Unsung Heroes of Harvest: The crucial role Buying Points play in peanut production

With the peanut harvest in full swing, The Georgia Farm Monitor traces one of the state’s key crops on its journey from the fields to the shelling plant, revealing a complex process guided by the man in the middle — peanut buying points.

Peanut harvest is concluding in Georgia, signaling the commencement of shelling operations working tirelessly on this year’s crop. The Georgia Farm Monitor traces one of the state’s key commodity crops on its journey from the fields to the shelling plant, revealing a complex process guided by an unsung hero — peanut buying points.

In its transition from fields to the final product, the journey of the humble peanut involves numerous, challenging steps. This is where the peanut buying points step in, providing essential assistance to growers navigating this intricate process.

Tifton Peanut’s General Manager Timmy Domingue describes the buying point as the intermediary between shelling plants and farmers. They equip farmers with the necessary tools to transport their peanuts from the field to the buying point. The buying point’s responsibilities include drying, cleaning, grading, and segregating peanuts based on their grades before they head to the shelling plant.

During this crucial time of the year, these operations become vital for growers. The buying points not only facilitate sales negotiations and documentation but also provide equipment that the majority of farmers lack on their farms. The buying point serves as a necessary element to help farmers dry and clean their peanuts, tasks that would be challenging for them to manage independently.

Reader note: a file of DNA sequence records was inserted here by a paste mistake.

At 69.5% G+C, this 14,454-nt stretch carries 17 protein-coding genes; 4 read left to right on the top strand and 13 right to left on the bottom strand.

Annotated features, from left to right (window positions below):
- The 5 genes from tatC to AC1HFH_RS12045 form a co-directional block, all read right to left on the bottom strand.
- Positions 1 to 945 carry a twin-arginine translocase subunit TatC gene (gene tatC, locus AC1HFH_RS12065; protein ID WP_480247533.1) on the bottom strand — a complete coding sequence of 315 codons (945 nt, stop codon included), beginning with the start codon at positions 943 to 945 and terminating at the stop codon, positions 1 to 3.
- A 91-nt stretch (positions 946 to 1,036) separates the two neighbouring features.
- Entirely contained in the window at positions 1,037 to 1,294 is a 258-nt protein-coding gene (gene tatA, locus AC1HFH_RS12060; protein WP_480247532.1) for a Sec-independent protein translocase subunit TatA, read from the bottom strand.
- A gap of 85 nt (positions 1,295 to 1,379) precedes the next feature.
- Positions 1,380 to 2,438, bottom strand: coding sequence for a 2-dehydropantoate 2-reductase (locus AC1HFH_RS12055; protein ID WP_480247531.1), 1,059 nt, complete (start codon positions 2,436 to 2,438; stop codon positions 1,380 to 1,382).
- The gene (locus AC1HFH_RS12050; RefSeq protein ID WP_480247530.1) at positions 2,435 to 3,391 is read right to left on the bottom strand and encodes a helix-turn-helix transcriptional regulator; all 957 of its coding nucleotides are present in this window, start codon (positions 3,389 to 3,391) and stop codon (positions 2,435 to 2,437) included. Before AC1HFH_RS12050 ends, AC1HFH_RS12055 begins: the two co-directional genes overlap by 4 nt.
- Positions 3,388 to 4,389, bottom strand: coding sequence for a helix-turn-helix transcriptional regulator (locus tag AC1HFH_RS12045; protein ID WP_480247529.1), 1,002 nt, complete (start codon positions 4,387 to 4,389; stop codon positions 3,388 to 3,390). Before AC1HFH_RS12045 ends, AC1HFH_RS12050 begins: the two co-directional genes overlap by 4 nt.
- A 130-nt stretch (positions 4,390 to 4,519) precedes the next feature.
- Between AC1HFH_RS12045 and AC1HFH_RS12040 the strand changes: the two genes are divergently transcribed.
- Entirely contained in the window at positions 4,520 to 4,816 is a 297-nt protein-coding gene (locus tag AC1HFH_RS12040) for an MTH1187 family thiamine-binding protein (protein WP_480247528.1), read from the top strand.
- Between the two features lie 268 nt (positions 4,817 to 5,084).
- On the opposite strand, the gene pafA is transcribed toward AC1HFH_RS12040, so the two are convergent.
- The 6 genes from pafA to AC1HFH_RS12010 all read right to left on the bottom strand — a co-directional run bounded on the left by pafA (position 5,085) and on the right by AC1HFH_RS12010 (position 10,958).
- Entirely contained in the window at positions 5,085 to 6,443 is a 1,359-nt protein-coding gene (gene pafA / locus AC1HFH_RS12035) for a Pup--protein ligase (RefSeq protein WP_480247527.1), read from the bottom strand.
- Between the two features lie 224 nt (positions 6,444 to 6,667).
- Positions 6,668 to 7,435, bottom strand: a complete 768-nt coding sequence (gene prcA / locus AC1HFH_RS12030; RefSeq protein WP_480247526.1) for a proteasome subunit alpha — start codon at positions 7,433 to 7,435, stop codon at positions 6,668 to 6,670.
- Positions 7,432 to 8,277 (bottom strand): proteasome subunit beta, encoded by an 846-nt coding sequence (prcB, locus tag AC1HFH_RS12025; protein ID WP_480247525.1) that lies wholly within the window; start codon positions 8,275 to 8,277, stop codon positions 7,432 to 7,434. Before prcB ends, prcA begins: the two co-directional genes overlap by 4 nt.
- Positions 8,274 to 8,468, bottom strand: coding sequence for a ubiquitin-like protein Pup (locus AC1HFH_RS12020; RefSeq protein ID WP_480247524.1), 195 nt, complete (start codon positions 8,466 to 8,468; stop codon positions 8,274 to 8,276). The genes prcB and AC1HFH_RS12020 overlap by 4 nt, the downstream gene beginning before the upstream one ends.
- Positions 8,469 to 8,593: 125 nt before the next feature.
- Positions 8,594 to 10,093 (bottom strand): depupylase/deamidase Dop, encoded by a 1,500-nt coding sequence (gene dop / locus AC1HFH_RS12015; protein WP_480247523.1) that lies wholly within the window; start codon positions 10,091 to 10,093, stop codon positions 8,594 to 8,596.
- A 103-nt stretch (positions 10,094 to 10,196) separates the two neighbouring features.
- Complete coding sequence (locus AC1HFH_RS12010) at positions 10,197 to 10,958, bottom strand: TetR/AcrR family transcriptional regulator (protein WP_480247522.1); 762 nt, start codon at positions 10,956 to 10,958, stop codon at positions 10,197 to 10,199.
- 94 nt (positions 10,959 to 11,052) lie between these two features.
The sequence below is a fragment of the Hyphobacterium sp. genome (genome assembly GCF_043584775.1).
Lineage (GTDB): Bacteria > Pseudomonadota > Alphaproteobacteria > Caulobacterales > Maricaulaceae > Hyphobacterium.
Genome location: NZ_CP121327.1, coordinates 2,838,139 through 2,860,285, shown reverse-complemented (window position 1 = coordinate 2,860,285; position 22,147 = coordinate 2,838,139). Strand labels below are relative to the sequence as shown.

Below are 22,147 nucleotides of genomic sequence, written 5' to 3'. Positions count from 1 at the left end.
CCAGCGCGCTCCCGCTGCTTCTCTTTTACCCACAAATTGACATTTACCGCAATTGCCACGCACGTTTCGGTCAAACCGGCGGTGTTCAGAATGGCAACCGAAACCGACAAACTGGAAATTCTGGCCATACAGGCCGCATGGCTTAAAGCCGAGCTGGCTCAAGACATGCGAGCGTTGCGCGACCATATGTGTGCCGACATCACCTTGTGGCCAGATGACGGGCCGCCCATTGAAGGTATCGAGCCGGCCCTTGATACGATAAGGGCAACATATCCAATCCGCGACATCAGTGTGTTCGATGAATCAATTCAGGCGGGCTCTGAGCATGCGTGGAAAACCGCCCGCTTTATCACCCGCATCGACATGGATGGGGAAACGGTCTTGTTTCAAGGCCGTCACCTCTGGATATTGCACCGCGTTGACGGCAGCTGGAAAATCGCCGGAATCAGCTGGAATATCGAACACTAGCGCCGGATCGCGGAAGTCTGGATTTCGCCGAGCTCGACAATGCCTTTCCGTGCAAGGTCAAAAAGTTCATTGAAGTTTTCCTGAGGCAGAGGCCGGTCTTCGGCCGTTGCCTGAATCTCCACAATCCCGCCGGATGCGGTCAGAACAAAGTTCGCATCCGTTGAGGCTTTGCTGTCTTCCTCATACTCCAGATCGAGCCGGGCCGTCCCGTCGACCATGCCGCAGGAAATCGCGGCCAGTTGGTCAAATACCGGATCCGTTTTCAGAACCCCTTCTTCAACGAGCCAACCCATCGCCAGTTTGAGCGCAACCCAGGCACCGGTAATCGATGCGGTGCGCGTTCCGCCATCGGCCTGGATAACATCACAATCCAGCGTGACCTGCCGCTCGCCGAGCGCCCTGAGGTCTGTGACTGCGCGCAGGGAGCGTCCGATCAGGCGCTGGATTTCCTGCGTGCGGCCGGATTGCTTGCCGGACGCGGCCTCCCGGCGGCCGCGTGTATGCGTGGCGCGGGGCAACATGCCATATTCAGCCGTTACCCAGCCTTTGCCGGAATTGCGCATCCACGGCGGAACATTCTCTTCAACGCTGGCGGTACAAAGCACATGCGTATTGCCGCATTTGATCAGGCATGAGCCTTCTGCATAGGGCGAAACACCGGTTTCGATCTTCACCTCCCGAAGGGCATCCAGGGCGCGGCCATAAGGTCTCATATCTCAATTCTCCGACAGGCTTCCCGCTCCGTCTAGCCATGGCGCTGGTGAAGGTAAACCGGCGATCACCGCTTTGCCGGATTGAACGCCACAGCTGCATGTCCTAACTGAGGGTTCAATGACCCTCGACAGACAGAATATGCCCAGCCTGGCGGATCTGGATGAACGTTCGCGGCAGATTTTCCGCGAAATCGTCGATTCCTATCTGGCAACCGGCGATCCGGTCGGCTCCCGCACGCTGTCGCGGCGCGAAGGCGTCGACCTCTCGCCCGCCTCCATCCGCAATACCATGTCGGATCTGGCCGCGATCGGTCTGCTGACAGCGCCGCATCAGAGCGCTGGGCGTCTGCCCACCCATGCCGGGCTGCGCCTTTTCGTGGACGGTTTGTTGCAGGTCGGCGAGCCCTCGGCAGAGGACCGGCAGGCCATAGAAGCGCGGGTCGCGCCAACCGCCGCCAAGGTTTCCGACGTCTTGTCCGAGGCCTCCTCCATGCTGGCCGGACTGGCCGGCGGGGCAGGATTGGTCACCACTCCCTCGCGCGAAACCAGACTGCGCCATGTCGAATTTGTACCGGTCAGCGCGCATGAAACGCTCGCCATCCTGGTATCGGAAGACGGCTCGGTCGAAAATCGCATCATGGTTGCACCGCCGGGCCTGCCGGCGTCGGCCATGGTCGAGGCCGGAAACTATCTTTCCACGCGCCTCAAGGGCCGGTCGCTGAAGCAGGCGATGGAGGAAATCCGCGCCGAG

While sometimes overlooked, the drying process plays a pivotal role. Peanuts are not ready for the shelling plant straight from the field; they must first meet specific moisture levels. Domingue highlights the importance of maintaining the right moisture to prevent molding or excessive dryness that could lead to splitting during the shelling process.

For this year’s crop in Georgia, peanut producers faced a challenging growing season with high temperatures and prolonged dry spells that impacted both the quality and quantity of the crop, affecting yields and grades. This, coupled with lagging prices, resulted in a less abundant crop than the previous year.

Domingue noted that the ideal price for peanuts would be around $750, emphasizing the current market challenges faced by peanut growers.

According to the National Peanut Buying Points Association, there are over 350 buying locations across the U.S. that receive, weigh, clean, dry, inspect, and grade the nation’s peanuts. These buying points play a crucial role in ensuring the success of the peanut harvest season, supporting farmers, and contributing to the journey from field to shelling plant.

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